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The Tillman Story

By Adam Lippe

There are few things more American than assumed ignorance. We’re the good guys; everyone else just doesn’t know any better and needs our help to get properly informed. If they’re not interested in our particular wares, we get suspicious or aggressive, whether it’s about Democracy, weapons, religion, or French Freedom French Fries.

Amir Bar-Lev’s The Tillman Story, about the death and cover-up of former NFL and military star Pat Tillman is predicated on this premise; the American government assumed that there’s no way anyone would bother reading heavily technical paperwork filled with redactions and conflicting testimony. Of course, if it were a message from your credit card company, insurance company, or cable company, skipping the footnotes and tiny type, the parts where it tells you that your rates are going up so the CEO can re-finance his collection of rare Italian cars, is an almost perfectly reasonable reaction. Who has a magnifying glass on hand at all times just to read their mail?

Unfortunately for the government, after her loved one’s death, Pat’s mother Mary Tillman didn’t act like Jennifer Connolly in House of Sand and Fog and hope the pain would subside if she simply never opened up any of her mail or attempts at communication. And after 5 weeks of misinformation and politicians capitalizing on Tillman’s death as a way to show how the war on terror was being fought by heroes, instead of revealing that Tillman was killed by reckless friendly fire, finally, the partial truth was revealed.

The build-up to the reveal was more than surreal, hundreds of politicians and military types showed up to Pat’s funeral and spoke of his commitment to God and country. And then Pat’s younger brother Rich, inebriated and full of vigor, stepped up to the podium full of vigor and chastised the crowd of vultures, pointing out that Pat was an Atheist and would have loathed the pageantry and jingoism going on. Whether or not Bar-Lev cheated when he cut to the reaction of the crowd, unmoved by Kevin’s passion, especially an impatient, fidgety, and bored-looking John McCain, is not clear. Was the context removed and their reaction was perhaps to something less volatile? But it gets to one of the few problems with The Tillman Story.

Repeatedly, those on screen, especially Pat’s family, try to point out that Pat didn’t want to be thought of as a hero, and he didn’t want to be lionized (and bronzed as he later was in statue-form, looking just like Medusa), but with the heavy narration by Josh Brolin, the focus on the Circus Maximus situation, and the easy sentiment and facile shots at the government bureaucracy, it cheapens the effect of the film (“the death didn‘t just belong to the family“). Sure, it’s funny when a TV pundit talks about “glorious tales,” and the film immediately cuts to a politician’s silly-looking toupee, but it undermines the more unique aspects of Tillman’s case.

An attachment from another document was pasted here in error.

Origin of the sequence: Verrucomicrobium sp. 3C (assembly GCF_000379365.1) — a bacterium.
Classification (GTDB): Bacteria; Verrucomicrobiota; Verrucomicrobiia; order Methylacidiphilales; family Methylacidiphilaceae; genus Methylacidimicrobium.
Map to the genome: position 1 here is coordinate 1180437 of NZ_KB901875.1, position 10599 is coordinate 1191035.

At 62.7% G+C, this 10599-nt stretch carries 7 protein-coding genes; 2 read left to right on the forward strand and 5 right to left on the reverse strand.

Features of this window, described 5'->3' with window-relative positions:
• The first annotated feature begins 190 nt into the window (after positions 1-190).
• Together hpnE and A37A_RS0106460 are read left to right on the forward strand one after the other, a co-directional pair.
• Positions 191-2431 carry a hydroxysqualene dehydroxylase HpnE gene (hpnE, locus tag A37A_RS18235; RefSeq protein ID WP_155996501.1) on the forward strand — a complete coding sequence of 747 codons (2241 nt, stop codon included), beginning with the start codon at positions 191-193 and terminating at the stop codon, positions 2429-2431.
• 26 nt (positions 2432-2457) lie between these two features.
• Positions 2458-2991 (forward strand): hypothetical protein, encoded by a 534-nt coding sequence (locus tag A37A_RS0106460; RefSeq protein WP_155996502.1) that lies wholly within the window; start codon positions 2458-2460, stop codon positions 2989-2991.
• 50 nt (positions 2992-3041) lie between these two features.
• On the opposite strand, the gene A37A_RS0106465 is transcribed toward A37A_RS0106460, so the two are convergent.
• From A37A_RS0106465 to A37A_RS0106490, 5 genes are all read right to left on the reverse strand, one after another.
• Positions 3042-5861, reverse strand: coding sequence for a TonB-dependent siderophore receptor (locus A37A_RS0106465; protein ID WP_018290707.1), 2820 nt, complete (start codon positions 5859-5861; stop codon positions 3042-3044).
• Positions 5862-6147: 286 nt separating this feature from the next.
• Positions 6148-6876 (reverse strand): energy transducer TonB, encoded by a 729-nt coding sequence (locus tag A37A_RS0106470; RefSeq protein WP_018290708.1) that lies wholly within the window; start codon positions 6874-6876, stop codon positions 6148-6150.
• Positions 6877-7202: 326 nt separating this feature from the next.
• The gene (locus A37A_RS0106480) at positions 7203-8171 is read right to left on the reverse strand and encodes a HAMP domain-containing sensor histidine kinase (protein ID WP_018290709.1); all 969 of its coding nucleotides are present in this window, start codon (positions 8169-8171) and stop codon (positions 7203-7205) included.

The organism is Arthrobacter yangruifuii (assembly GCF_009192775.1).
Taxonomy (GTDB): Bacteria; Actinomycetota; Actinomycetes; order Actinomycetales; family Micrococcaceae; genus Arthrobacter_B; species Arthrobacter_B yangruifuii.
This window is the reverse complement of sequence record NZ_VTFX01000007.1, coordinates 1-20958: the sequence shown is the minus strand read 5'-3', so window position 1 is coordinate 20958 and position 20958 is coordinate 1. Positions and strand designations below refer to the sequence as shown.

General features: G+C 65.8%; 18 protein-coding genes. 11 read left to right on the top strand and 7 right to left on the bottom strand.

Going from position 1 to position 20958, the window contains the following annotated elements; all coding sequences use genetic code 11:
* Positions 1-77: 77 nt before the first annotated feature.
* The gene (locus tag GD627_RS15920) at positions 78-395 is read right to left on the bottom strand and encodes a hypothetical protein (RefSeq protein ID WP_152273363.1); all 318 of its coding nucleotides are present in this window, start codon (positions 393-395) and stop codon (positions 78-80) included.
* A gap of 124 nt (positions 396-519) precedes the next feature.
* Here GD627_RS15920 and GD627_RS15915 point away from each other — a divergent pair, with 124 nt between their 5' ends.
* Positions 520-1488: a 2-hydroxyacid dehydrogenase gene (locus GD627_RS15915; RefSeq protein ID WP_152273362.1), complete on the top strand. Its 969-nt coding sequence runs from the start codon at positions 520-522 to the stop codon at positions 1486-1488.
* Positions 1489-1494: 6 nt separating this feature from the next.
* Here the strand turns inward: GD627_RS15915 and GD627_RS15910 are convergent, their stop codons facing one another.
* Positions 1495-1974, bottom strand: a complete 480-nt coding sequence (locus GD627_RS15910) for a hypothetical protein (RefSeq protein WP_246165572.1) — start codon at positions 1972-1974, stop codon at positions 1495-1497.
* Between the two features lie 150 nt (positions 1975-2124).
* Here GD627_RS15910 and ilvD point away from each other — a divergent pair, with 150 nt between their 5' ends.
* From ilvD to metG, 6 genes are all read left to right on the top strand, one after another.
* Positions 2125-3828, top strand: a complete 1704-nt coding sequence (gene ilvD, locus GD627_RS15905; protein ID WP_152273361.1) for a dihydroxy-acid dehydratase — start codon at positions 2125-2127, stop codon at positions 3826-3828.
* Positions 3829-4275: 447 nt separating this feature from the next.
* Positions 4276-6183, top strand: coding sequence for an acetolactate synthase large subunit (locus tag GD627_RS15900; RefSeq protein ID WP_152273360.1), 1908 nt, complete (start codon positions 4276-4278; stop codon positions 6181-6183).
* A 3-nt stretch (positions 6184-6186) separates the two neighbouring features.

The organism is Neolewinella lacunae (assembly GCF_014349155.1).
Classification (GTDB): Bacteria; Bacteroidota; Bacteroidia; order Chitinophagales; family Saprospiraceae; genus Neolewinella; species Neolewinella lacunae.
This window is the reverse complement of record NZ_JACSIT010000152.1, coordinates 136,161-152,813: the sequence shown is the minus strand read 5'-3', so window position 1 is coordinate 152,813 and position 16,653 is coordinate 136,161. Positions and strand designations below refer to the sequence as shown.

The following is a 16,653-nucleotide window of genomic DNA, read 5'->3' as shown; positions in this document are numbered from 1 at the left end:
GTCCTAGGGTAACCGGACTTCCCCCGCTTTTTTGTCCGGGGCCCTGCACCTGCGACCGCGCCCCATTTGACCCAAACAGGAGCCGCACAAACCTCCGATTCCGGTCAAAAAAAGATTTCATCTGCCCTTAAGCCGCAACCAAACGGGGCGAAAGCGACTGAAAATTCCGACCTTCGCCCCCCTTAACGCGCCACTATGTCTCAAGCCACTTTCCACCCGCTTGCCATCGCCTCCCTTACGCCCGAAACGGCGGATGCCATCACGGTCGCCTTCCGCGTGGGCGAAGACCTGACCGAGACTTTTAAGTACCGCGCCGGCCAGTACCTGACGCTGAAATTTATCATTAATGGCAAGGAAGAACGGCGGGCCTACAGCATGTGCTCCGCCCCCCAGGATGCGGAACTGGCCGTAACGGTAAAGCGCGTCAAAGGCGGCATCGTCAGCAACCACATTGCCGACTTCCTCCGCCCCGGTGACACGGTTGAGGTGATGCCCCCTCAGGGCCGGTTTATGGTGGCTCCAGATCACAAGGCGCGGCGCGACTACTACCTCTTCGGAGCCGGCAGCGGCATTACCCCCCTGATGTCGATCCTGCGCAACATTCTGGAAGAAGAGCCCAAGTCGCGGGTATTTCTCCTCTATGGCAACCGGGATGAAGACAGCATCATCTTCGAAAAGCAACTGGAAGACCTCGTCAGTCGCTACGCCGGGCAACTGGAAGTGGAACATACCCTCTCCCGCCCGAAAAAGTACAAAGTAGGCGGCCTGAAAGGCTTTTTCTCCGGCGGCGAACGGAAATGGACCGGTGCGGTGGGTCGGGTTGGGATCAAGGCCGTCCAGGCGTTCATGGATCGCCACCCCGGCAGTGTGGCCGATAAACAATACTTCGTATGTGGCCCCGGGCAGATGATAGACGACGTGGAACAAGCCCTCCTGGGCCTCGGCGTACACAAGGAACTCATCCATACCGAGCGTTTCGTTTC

It’s stated more than once that the soldiers involved in the firefight that got Tillman killed simply couldn’t wait to engage with whomever might fire back, enemy or not. These were young kids, out of their depth, but despite the thousands of pages that Mrs. Tillman goes through, there aren’t many details revealed to us except brief snippets of their interviews. It isn’t just that the soldiers were barely out of high school and fighting a war they didn’t understand (and Pat called “illegal”), but how they would take responsibility for their actions and how it would change them as people (like De Palma did with Casualties of War). Bar-Lev chose the safer, broader way, and so he ended up making a good film on a great subject.

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By Adam Lippe

Whenever there’s a genre parody or ode to a specific era of films, such as Black Dynamite’s mocking of Blaxploitation films or Quentin Tarantino’s Death Proof, the second half of Grindhouse, the danger is that the film might fall into the trap of either being condescending without any particular insight, or so faithful that it becomes the very flawed thing it is emulating.

Black Dynamite has nothing new to say about Blaxploitation films, it just does a decent job of copying what an inept [...]

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Featured Quote (written by me)

On Cold Fish:

Though the 16 year old me described the 1994 weepie Angie, starring Geena Davis as a Brooklyn mother raising her new baby alone, as “maudlin and melodramatic,” Roger Ebert, during his TV review, referring to the multitude of soap-operaish problems piling up on the titular character, suggested that it was only in Hollywood where Angie would get a happy ending. “If they made this movie in France, Angie would have shot herself.”

Well Cold Fish was made in Japan, where Angie would have shot herself and that would have been the happy ending.